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4.5 out of 5 stars
4.5 out of 5 stars
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on 28 December 2001
This was the album that turned me on to Jethro Tull back in 1970. It was a time when progressive rock was really getting in to its stride and Tull were supreme exponents. Benefit was an album of superb songs, musicianship and production. Ian Anderson's ethereal flute in the opening bars of 'With You There To Help Me,' grabbed my attention. By the end of the track, with his maniacal, echoing laughter, I was hooked.
There's not a bad track on the album, but high points for me are; 'To Cry You A Song.' - Fades in with Martin Barre's double-tracked lead guitar hook, followed by Ian's processed double tracked vocal. Martin's lead breaks between verses, not only double tracked, but then two complementary melodies in the left and right channels, finally coming together in harmony just before the next verse and then triple tracked toward the end. There's a lot going on here, if you take the time to listen to it carefully. 'Play In Time.' - featuring reverse guitar, reverse piano, it seems there's reverse everything at times, swirling around the stereo soundscape in organised anarchy.
These weren't rock 'n' rollers bashing out a few three chord tunes, these were consummate musicians taking their time to craft an album of intricate rhythms and melodies using the best recording techniques of the time. Every member of the band contributed to a complex jigsaw that fitted together perfectly, not forgetting John Evans' (or Evan as he was credited on the original sleeve) essential contribution on keyboards.
Over thirty years later I can still listen to this album and enjoy every second of it. It just doesn't seem dated to me at all. If I could award more than five stars I wouldn't hesitate to do so.
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VINE VOICEon 22 May 2001
When I first discovered Tull's Benefit in 1974 I thought it must be some obscure live bootleg but over the years it has given me more satisfaction than most of Tull's other albums. The songs are uniformly well written, arranged and played - the production is much tighter than Stand Up and with John Evan making his first major contribution this was arguably Tull's strongest ever line-up. Anderson's flute takes a bit of a back seat for most of the ride - more subtle and melodic, with only a few sporadic wild breathless outbursts and it is very much a multi-layered guitar album. Anderson's acoustic guitar work is superb - listen to Sossity and Michael Collins and his singing was maturing into that distinctively melodious voice which is such a feature of Jethro's best work. Cornick and Bunker were a fantastic rhythm section, tidy, inventive but solid. Barre's solos are controlled and excellent but there are lots of little flourishes and tasty accompaniment which is just as important. Stand out songs, apart from those mentioned are With You There to Help Me, Alive & Well & Living In (replaced by Teacher on the US release) and Inside, although they are all good. Benefit is a class album, ranking along with Stand Up and Thick As A Brick as my Tull favourites. Essential really.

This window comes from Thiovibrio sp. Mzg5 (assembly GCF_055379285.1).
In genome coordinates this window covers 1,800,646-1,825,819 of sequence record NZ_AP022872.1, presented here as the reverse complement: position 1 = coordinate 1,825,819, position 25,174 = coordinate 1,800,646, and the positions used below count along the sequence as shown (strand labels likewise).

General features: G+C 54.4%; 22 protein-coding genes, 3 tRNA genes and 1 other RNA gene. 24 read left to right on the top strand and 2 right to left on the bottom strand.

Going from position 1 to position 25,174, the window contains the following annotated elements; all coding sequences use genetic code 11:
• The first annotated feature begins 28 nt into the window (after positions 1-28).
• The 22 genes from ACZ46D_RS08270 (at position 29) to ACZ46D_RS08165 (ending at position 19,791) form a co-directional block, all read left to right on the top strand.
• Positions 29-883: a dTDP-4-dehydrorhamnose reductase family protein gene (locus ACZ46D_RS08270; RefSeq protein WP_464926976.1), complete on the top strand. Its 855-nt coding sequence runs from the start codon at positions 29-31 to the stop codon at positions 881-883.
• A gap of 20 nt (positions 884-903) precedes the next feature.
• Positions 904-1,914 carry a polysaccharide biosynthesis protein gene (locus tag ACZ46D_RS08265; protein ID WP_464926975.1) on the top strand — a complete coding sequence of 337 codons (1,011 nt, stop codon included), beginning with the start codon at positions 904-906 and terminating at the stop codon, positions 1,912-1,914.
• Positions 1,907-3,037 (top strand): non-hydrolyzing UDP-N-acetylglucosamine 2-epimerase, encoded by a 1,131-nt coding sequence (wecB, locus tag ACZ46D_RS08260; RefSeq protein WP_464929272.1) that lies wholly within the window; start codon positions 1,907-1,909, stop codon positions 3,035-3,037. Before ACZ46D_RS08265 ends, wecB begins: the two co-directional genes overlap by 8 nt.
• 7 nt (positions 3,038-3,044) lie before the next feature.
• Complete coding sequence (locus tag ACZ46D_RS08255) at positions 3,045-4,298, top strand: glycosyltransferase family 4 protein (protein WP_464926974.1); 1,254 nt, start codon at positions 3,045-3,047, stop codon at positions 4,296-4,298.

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Tull's finest and most underrated album; a strangely introspective and bitter record that, conversely, uplifts with every listen - check out the extended coda to 'With You There To Help Me', the joyous contrasted major key chorus to 'For Michael Collins, Jeffrey And Me' or the simply glorious 'Sossity' for example. Very much in the mould of its predecessor 'Stand Up', but with a more melancholy feel and an understated production that enhances that mood. A classic.
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on 9 March 2005
After hearing a few Jethro Tull tracks (and obviously loving them from the start!) I decided to purchase an album and chose Benefit purely on the simplicity of the cover. I'm so glad this was my first proper introduction to Tull - I LOVE THIS ALBUM! Every song is simply amazing and beautifully well written. I especially like 'Play In Time' , 'With You There To Help Me' and the suitably placed last track 'Teacher'. 'To Cry You A Song' always makes me think of the wonder that is mushrooms! Having purchased Songs from the Wood, Stormwatch, and Minstrel in the Gallery since (all bloody great albums!), Benefit still remains my firm favourite and is a must have for all Jethro Tull fans.
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After the bluesy first two albums (which are fun but no better than the competition) comes this extraordinarily beautiful jazz/blues/rock music - Benefit.

This is the album which defined the Jethro Tull sound - flutes, guitars, piano and the wonderful bass and drums... Quite unique, especially with Mr. Anderson's tremendous voice.

Afterwards came Aqualung (almost as good - but a bit "preachy"), and then the wild worlds of "Thick as a Brick" and "Passion Play" - all truly wonderful, but not as ground breaking as this "Benefit".

All the tracks fit together so well (it reminds me of the perfection of the Who's "Who's Next") - it is a concept album in terms of sound, feel, style rather than any specific concept.

No outstanding track - they are all perfect. Oh, for those halcyon days of the early 70's - live them again here...
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on 5 June 2007